The technology allows individuals with severe spinal cord injuries to walk and enhances rehabilitation for people who have suffered a stroke.
Officials at Parker Hannifin Corp. announce that they have signed an exclusive licensing agreement with Vanderbilt University for its exoskeleton technology, which allows individuals with severe spinal cord injury to walk and enhances rehabilitation for people who have suffered a stroke. The agreement gives Parker exclusive rights to develop, manufacture, and sell the device. Parker intends to invest in further development of the technology and establish a business unit targeting commercial launch of the exoskeleton device in 2014.
"This agreement offers Parker an exciting growth opportunity in the area of biomechanics," says Craig Maxwell, vice president of Technology and Innovation for Parker. "By leveraging our core motion and control technology, we are confident that we can take the company in new and exciting directions while improving the lives of people who experience mobility challenges. Having studied the current state of the art, we believe the technology developed at Vanderbilt is far superior in terms of both design and functional performance. We are embarking on an aggressive development and launch plan to bring what was once thought of as science fiction into the marketplace."
The Parker exoskeleton offers numerous advantages over existing technologies which are being tested in rehabilitation clinics. The exoskeleton is 40% to 50% lighter than competing devices and provides a modular design that can be assembled and dis-assembled for ease of use and transportation. This device is also smaller, with a slim profile and no bulky backpack components or footplates. A proprietary control interface allows for smooth operation that works in harmony with natural human movement and body position. The Parker Exoskeleton is the only wearable device that incorporates a proven rehabilitation technology called functional electrical stimulation.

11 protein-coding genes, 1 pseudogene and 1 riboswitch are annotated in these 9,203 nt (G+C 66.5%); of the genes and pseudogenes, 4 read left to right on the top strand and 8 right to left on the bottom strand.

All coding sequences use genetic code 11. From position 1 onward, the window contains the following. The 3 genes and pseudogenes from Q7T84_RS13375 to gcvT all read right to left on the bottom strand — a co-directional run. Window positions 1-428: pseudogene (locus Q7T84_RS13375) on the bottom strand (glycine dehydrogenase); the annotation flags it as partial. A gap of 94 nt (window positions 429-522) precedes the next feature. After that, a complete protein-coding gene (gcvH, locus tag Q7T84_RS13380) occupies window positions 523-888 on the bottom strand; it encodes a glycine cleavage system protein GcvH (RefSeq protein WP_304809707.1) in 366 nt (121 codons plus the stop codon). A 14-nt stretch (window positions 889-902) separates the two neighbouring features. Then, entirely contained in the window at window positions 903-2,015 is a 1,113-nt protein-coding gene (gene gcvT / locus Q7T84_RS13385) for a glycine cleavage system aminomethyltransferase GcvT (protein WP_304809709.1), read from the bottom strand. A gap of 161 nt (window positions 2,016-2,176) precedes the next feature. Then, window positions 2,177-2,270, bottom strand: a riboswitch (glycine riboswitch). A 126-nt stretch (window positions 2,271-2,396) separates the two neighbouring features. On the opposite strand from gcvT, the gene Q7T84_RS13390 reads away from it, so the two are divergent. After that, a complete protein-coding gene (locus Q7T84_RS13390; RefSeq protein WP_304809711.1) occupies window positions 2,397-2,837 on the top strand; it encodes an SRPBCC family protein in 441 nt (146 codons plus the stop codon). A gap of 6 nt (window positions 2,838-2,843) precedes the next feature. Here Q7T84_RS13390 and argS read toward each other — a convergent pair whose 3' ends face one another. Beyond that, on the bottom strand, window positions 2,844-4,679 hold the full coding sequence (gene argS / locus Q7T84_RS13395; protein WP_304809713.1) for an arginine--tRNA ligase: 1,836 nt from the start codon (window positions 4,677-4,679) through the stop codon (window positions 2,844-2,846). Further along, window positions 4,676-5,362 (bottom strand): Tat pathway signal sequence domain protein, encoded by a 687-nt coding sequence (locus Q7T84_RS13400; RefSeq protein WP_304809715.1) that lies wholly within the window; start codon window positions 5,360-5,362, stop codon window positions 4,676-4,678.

"To see patients who are otherwise confined to a wheelchair be given the opportunity to stand and walk again is truly rewarding and inspiring," says Dr. Ryan Farris, Parker's technology development leader for the device and co-inventor. "Under the direction of Dr. Michael Goldfarb at Vanderbilt, we were able to take advantage of the latest developments in sensor, actuation and control technology to create a device that can greatly improve the quality of life for patients through regained mobility. As part of Parker, and through ongoing cooperation with Vanderbilt, it is now time to further develop, refine and ready the exoskeleton for commercial availability."
The exoskeleton is currently being tested and refined through clinical research at the Shepherd Center in Atlanta, GA. Patient and clinician feedback on the device has been positive so far, and the Center has concluded that the device has the most promise as a rehabilitation and home device.